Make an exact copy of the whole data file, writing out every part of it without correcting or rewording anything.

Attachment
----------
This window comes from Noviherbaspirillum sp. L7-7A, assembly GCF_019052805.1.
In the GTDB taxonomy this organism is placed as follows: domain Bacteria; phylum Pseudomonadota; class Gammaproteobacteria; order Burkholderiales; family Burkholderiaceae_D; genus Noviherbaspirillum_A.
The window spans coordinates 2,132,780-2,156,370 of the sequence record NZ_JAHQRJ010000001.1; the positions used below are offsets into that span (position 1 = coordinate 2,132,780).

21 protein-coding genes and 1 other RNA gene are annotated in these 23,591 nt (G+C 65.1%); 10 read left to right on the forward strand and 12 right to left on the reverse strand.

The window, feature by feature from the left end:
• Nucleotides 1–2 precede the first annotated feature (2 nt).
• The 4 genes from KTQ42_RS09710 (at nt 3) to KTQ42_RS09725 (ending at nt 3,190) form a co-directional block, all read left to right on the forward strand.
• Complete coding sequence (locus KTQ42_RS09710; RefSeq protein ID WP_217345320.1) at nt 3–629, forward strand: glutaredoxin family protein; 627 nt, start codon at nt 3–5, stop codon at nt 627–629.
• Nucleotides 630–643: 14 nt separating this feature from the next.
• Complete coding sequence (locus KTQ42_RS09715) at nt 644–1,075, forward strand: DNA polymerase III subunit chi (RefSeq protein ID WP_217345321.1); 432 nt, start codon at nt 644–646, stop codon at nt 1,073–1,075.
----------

This window comes from Noviherbaspirillum sp. L7-7A, assembly GCF_019052805.1.
In the GTDB taxonomy this organism is placed as follows: domain Bacteria; phylum Pseudomonadota; class Gammaproteobacteria; order Burkholderiales; family Burkholderiaceae_D; genus Noviherbaspirillum_A.
The window spans coordinates 2,132,780-2,156,370 of the sequence record NZ_JAHQRJ010000001.1; the positions used below are offsets into that span (position 1 = coordinate 2,132,780).

21 protein-coding genes and 1 other RNA gene are annotated in these 23,591 nt (G+C 65.1%); 10 read left to right on the forward strand and 12 right to left on the reverse strand.

The window, feature by feature from the left end:
• Nucleotides 1–2 precede the first annotated feature (2 nt).
• The 4 genes from KTQ42_RS09710 (at nt 3) to KTQ42_RS09725 (ending at nt 3,190) form a co-directional block, all read left to right on the forward strand.
• Complete coding sequence (locus KTQ42_RS09710; RefSeq protein ID WP_217345320.1) at nt 3–629, forward strand: glutaredoxin family protein; 627 nt, start codon at nt 3–5, stop codon at nt 627–629.
• Nucleotides 630–643: 14 nt separating this feature from the next.
• Complete coding sequence (locus KTQ42_RS09715) at nt 644–1,075, forward strand: DNA polymerase III subunit chi (RefSeq protein ID WP_217345321.1); 432 nt, start codon at nt 644–646, stop codon at nt 1,073–1,075.